Thrawn Rickle 7
© 1990 Williscroft
As an ex-nuclear submariner (pronounced submarine-er, not sub-mariner) with over twenty-two actual submerged months on submarines living in close proximity to a nuclear reactor, I am in a unique position to present some unvarnished facts.
Electricity, in its simplest sense, is electrons flowing through a conductor. We use this flow to make heat and light, and by creating moving magnetic fields (motors) to move things.
We make electricity by reversing these reactions: most frequently we use heat to create steam to drive turbines to produce electricity. This is how a nuclear reactor works.
A naturally occurring substance, Uranium-235, produces a great deal of heat when it is concentrated, heat that can be used to create steam to drive a turbine to generate electricity. When you create steam by burning coal, you must be careful not to expose yourself directly to the fire: it burns. Ditto for heat produced by concentrated U-235: hot is hot. In addition to heat, concentrated U-235 also produces x-ray like emissions. There is nothing particularly mysterious about these. They consist primarily of high energy electrons (the same kind that flow through conductors) and energetic neutrons, natural building blocks of everything in nature. They’re dangerous because they’re energetic. A handful of lead pellets poses no danger, but stand in front of a loaded shot gun at your own risk!
A nuclear reactor is nothing more than a device to boil water into steam to drive a turbine. Can it explode?
A reactor is as likely to explode as any other pressurized steam device. If you build it right, it won’t happen. But if it does, you get a bunch of hot steam and pieces of pipe and boiler, and—unfortunately—unwanted high-energy emissions. This is why reactors operate inside containment buildings.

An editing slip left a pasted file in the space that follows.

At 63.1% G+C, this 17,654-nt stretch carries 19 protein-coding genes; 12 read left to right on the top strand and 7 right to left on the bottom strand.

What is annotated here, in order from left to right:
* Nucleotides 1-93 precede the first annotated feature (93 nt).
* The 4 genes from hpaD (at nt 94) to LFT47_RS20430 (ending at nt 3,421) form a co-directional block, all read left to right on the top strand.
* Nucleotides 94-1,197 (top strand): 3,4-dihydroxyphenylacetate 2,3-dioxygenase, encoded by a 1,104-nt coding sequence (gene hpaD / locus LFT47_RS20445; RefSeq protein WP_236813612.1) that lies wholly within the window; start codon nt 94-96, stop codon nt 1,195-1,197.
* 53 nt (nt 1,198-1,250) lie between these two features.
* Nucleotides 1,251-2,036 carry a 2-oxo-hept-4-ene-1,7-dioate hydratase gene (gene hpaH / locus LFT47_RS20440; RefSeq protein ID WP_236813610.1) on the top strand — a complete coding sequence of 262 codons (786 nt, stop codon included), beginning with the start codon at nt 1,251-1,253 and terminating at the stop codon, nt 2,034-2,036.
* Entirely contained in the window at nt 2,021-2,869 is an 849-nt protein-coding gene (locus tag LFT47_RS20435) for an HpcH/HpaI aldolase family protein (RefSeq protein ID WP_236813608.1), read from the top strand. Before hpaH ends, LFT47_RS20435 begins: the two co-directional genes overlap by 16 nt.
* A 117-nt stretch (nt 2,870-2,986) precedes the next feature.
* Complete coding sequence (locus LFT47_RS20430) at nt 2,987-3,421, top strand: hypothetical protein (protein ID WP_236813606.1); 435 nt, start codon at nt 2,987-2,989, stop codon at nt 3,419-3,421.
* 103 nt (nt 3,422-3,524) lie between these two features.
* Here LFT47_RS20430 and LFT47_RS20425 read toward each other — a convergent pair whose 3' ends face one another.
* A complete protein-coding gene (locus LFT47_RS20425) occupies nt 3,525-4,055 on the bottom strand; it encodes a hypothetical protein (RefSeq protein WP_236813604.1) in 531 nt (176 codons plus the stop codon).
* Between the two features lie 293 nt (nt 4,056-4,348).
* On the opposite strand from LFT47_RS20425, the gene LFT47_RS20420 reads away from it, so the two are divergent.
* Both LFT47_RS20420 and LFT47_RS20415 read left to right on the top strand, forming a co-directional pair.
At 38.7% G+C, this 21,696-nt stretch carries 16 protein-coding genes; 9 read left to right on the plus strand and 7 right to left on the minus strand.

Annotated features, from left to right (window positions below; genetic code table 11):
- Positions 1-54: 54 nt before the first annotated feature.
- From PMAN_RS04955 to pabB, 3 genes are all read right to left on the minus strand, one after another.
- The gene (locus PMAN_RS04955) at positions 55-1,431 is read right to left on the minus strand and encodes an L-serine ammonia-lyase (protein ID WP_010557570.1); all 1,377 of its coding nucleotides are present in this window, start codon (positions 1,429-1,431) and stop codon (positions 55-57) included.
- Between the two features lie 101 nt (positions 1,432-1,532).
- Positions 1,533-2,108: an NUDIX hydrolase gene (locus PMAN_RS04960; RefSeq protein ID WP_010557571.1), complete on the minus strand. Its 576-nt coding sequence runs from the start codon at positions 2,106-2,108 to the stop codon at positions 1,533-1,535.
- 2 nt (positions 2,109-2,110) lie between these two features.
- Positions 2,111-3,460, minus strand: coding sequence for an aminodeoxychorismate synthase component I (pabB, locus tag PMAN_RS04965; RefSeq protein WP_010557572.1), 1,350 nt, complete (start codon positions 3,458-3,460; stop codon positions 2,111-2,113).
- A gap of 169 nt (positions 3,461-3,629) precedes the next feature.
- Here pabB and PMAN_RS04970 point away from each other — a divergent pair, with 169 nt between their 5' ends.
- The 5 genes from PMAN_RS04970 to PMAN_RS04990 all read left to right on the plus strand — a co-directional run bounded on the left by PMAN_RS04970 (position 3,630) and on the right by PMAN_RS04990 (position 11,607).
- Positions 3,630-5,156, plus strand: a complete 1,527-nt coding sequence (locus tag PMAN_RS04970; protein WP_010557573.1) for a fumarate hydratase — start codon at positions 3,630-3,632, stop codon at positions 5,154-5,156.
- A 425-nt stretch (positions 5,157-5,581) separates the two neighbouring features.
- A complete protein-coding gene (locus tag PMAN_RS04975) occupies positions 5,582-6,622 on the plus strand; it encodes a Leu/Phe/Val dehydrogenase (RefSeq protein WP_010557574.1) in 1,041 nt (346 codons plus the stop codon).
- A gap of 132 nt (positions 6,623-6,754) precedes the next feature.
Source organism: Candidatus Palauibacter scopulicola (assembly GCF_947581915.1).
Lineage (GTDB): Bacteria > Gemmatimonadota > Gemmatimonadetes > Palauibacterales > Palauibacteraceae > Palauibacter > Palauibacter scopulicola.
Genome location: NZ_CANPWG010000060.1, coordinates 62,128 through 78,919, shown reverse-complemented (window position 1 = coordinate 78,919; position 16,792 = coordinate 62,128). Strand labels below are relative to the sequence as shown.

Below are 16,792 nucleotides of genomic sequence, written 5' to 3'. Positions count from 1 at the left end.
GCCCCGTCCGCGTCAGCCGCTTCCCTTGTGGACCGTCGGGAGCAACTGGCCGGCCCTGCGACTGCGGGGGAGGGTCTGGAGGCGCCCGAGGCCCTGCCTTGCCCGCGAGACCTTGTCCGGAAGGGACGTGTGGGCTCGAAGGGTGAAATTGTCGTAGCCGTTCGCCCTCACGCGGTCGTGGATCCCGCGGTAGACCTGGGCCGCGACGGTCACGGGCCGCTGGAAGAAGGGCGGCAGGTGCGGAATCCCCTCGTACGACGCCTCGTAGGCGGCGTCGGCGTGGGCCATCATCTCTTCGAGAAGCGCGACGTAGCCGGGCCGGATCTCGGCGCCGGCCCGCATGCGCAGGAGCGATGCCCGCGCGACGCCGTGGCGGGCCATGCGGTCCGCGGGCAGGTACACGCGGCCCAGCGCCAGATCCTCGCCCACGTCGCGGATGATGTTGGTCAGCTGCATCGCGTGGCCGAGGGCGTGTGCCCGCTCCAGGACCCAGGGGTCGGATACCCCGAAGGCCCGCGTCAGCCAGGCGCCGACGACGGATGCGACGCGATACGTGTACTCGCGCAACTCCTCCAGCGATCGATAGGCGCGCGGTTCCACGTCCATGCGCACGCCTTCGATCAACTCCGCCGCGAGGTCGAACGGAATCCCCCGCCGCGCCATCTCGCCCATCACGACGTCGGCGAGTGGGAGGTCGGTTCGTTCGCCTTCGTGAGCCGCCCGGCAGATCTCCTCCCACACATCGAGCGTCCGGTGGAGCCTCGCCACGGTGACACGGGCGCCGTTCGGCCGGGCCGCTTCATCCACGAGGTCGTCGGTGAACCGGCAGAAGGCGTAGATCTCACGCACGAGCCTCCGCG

Three Mile Island happened because of a stupid sequence of human errors. Nevertheless, everything remained inside the containment building. There was no release of harmful emissions. Had people not reacted so stupidly to the initial problem, the plant could be in production today.
The Soviets designed the Chernobyl reactor to “go supercritical” on failure. Like a snowball rolling down a hill, if something went wrong, it would keep getting worse. Why do this? This reactor could produce about 10% more energy. It’s a stupid thing to do, but they did it. An engineer facing Siberia if the reactor shut down during a day-long test, ordered all five safety circuits bypassed. Another stupid thing to do, but he did it.
You know the rest of the story.
By design this can not happen to any western reactor.
In its lifetime a typical reactor will produce several cubic yards of waste. While not much, this poses a problem. Unlike coal ash which can be handled in a relatively normal manner, reactor ash continues to give off dangerous emissions for a very long time. Nuclear engineers have developed an effective method for containing these residues by encasing them in borated glass beads. These beads withstand over 10,000 years of test abrasion.
Recently, engineers developed a new reactor. Should it develop a problem, even if the operators do nothing at all, it will shut down every time, all the time, just as a dropped apple must fall. Inherently safe nuclear power: it’s a great idea.
Incidentally, during my entire time aboard nuclear submarines I wore a radiation badge. My total radiation count was actually lower than yours for the same time, no matter where you were. The ocean and the submarine hull shielded me from the sun and from cosmic radiation, which pose a million-fold greater risk to humans than do nuclear reactors.